The first one is ridicule by exaggeration: when describing Toad’s attitude and attire, we’re drawn to believe Toad fancies himself a modern knight on his noble steed, in a very quixotic way, and his attire reflects his delusion: his “singularly hideous habiliments”, as Graham puts it, “transform him from a (comparatively) good-looking Toad into an Object which throws any decent-minded animal that comes across it into a violent fit”.
The very word “habiliments“, according to Annie Gauger in her excellent annotated edition, is a voluntary archaism: a version of the words appear in Sir Thomas Malory’s 1470s Morte d’Arthur, and in Raoul Lefévre‘s Histoire de Jason the word is specifically used to describe the vestiments of a chevalier:
Hauyng the forme and habylement of a knight.
It’s only natural that the word comes from the Old French habillement, and we still find it in the Italian very common “abbigliamento”, simply meaning “clothing”.
Grahame’s attitude towards technology is also conveyed through another trick: random capitalization. According to Gauger, the capitalization follows the Gothic style and it’s meant to convey how something familiar can be transformed into an Object of horror, into something that looms over humanity with its menacing shadow.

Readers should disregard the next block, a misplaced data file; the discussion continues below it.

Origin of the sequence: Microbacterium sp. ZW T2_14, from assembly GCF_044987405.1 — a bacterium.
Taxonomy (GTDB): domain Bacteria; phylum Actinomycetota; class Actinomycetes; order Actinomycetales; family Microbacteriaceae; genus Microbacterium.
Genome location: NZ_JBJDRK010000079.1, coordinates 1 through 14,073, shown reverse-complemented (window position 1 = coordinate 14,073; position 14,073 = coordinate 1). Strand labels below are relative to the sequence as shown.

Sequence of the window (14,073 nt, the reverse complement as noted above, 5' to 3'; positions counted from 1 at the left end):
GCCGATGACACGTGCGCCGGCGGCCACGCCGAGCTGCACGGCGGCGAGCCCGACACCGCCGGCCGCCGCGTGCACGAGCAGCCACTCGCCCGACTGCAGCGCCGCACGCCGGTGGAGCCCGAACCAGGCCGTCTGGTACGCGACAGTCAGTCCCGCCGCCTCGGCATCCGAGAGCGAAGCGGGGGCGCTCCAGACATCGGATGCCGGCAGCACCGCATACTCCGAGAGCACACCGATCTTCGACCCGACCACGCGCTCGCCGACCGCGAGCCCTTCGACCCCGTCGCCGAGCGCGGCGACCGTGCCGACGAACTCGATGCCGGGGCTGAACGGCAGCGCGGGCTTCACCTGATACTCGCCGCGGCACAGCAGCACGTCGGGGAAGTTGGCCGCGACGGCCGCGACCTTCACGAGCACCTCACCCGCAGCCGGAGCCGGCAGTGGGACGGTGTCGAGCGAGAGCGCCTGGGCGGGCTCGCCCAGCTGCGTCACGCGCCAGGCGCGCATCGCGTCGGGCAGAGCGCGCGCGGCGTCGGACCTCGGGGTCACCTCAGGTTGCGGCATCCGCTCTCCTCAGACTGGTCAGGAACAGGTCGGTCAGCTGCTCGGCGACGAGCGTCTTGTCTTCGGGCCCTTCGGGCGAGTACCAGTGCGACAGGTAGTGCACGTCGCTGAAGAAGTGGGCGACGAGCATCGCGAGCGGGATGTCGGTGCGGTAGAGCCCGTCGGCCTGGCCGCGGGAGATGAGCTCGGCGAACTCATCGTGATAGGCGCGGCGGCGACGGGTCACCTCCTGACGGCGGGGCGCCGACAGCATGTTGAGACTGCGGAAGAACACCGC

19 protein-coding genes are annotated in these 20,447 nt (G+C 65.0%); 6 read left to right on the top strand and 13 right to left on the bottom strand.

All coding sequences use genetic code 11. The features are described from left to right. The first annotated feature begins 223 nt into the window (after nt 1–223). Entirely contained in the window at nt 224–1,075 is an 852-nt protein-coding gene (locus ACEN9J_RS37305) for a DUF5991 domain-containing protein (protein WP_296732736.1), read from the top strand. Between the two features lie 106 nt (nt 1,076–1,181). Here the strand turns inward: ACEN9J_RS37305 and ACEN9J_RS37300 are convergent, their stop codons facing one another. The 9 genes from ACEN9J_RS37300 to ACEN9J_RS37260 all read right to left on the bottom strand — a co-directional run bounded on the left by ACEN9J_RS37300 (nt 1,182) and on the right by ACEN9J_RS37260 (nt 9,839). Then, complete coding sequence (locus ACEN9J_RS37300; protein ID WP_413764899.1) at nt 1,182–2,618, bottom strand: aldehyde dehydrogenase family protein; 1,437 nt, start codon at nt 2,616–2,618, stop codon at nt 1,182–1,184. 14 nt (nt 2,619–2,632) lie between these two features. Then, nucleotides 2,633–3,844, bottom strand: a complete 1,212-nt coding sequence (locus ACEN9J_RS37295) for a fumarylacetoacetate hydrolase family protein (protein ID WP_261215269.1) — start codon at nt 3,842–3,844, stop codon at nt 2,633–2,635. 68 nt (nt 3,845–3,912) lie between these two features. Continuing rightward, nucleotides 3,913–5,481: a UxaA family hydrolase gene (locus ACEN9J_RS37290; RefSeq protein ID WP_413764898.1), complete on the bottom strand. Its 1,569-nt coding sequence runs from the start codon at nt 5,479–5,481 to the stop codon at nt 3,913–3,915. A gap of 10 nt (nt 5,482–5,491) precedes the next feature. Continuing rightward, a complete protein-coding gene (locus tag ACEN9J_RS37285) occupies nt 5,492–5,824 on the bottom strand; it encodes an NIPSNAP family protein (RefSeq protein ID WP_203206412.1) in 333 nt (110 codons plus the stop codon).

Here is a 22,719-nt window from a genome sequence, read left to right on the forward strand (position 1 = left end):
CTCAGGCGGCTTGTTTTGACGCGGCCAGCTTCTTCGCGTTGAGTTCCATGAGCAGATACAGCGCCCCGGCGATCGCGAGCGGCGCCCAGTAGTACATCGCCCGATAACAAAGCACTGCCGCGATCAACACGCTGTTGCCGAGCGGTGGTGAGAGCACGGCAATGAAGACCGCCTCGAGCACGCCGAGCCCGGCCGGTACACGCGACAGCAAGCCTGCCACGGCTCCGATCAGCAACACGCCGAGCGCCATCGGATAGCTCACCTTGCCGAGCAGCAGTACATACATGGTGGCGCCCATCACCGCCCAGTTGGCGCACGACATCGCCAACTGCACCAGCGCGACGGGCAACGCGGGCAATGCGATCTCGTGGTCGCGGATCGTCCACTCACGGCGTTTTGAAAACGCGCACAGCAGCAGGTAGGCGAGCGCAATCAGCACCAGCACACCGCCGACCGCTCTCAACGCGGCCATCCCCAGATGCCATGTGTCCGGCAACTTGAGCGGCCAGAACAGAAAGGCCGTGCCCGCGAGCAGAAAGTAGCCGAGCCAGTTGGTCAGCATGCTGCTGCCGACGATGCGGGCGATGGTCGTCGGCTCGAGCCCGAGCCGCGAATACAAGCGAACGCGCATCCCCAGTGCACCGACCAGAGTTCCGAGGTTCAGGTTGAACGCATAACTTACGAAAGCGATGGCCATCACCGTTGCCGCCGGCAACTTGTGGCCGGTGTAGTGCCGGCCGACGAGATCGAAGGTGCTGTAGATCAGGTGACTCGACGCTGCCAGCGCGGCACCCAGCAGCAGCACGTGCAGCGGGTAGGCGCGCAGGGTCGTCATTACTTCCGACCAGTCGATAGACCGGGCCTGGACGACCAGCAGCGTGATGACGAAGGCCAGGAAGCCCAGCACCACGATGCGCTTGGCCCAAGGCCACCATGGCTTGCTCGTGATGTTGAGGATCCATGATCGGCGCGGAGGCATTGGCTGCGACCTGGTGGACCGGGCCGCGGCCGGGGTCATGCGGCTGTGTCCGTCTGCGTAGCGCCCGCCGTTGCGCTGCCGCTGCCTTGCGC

You’ll recognise a similar approach in Tolkien’s description of Saruman’s madness:
To take the more obvious example first, Saruman shows many signs of being equatable with industrialism, or technology. His very name means something of the sort. Searu in Old English (the West Saxon form of Mercian *saru) means ‘Device, design, contrivance, art’. Bosworth-Toller’s Dictionary says cautiously that often you cannot tell ‘whether the word is used with a good or with a bad meaning’.
— Tom Shippey. The Road to Middle-earth: How J. R. R. Tolkien created a new mythology
Toad’s ridiculous attire rarely gets illustrated properly, as many artists decide to represent faithfully what might have been the clothing of a bourgeoise “motorcarist” at the beginning of the last century. On the historical context surrounding the motorcar phenomenon, take a look at this excellent article.
What about the car?
As I wrote in The Open Road, cars were made legal to run in England’s open roads in November 1896, with the Light Locomotives on Highways Act. The Act set the speed limit to 12 Mph, and superseded a previous Locomotive Act from 1865, which set a speed limit of 4 Mph and demanded that the car was preceded by a man on foot waving a red flag, which kind of defeats the purpose.
Roads and highways were often unpaved and unprepared for a superior speed, as people very rarely went racing in stagecoaches, although that was not unheard of.
Only nine models of cars were manufactured in the UK at the time when Grahame wrote The Wind in the Willows.